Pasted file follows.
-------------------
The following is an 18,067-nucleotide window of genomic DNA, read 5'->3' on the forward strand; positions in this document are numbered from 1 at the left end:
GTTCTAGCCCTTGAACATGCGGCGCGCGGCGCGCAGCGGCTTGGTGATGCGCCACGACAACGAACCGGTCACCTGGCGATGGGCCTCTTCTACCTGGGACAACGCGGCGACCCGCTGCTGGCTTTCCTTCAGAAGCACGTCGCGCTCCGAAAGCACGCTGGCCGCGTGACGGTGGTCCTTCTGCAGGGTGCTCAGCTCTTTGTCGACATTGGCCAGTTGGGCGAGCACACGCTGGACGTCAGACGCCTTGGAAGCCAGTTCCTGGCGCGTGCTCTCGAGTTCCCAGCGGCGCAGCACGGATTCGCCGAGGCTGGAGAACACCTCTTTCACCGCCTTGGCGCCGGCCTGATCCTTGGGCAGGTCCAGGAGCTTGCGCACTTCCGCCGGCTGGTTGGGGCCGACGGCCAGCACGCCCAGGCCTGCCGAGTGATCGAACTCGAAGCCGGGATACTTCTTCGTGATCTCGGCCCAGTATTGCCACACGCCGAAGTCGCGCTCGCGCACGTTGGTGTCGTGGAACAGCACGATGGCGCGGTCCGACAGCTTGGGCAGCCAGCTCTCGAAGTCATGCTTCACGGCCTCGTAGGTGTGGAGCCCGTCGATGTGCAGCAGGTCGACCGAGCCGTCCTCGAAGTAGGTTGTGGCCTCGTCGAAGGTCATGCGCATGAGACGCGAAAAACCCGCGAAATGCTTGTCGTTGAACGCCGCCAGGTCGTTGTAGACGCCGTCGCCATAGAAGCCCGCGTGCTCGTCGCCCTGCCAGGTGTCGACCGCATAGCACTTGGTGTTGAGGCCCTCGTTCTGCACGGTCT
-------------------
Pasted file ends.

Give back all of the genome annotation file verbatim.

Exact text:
The following is an 18,067-nucleotide window of genomic DNA, read 5'->3' on the forward strand; positions in this document are numbered from 1 at the left end:
GTTCTAGCCCTTGAACATGCGGCGCGCGGCGCGCAGCGGCTTGGTGATGCGCCACGACAACGAACCGGTCACCTGGCGATGGGCCTCTTCTACCTGGGACAACGCGGCGACCCGCTGCTGGCTTTCCTTCAGAAGCACGTCGCGCTCCGAAAGCACGCTGGCCGCGTGACGGTGGTCCTTCTGCAGGGTGCTCAGCTCTTTGTCGACATTGGCCAGTTGGGCGAGCACACGCTGGACGTCAGACGCCTTGGAAGCCAGTTCCTGGCGCGTGCTCTCGAGTTCCCAGCGGCGCAGCACGGATTCGCCGAGGCTGGAGAACACCTCTTTCACCGCCTTGGCGCCGGCCTGATCCTTGGGCAGGTCCAGGAGCTTGCGCACTTCCGCCGGCTGGTTGGGGCCGACGGCCAGCACGCCCAGGCCTGCCGAGTGATCGAACTCGAAGCCGGGATACTTCTTCGTGATCTCGGCCCAGTATTGCCACACGCCGAAGTCGCGCTCGCGCACGTTGGTGTCGTGGAACAGCACGATGGCGCGGTCCGACAGCTTGGGCAGCCAGCTCTCGAAGTCATGCTTCACGGCCTCGTAGGTGTGGAGCCCGTCGATGTGCAGCAGGTCGACCGAGCCGTCCTCGAAGTAGGTTGTGGCCTCGTCGAAGGTCATGCGCATGAGACGCGAAAAACCCGCGAAATGCTTGTCGTTGAACGCCGCCAGGTCGTTGTAGACGCCGTCGCCATAGAAGCCCGCGTGCTCGTCGCCCTGCCAGGTGTCGACCGCATAGCACTTGGTGTTGAGGCCCTCGTTCTGCACGGTCT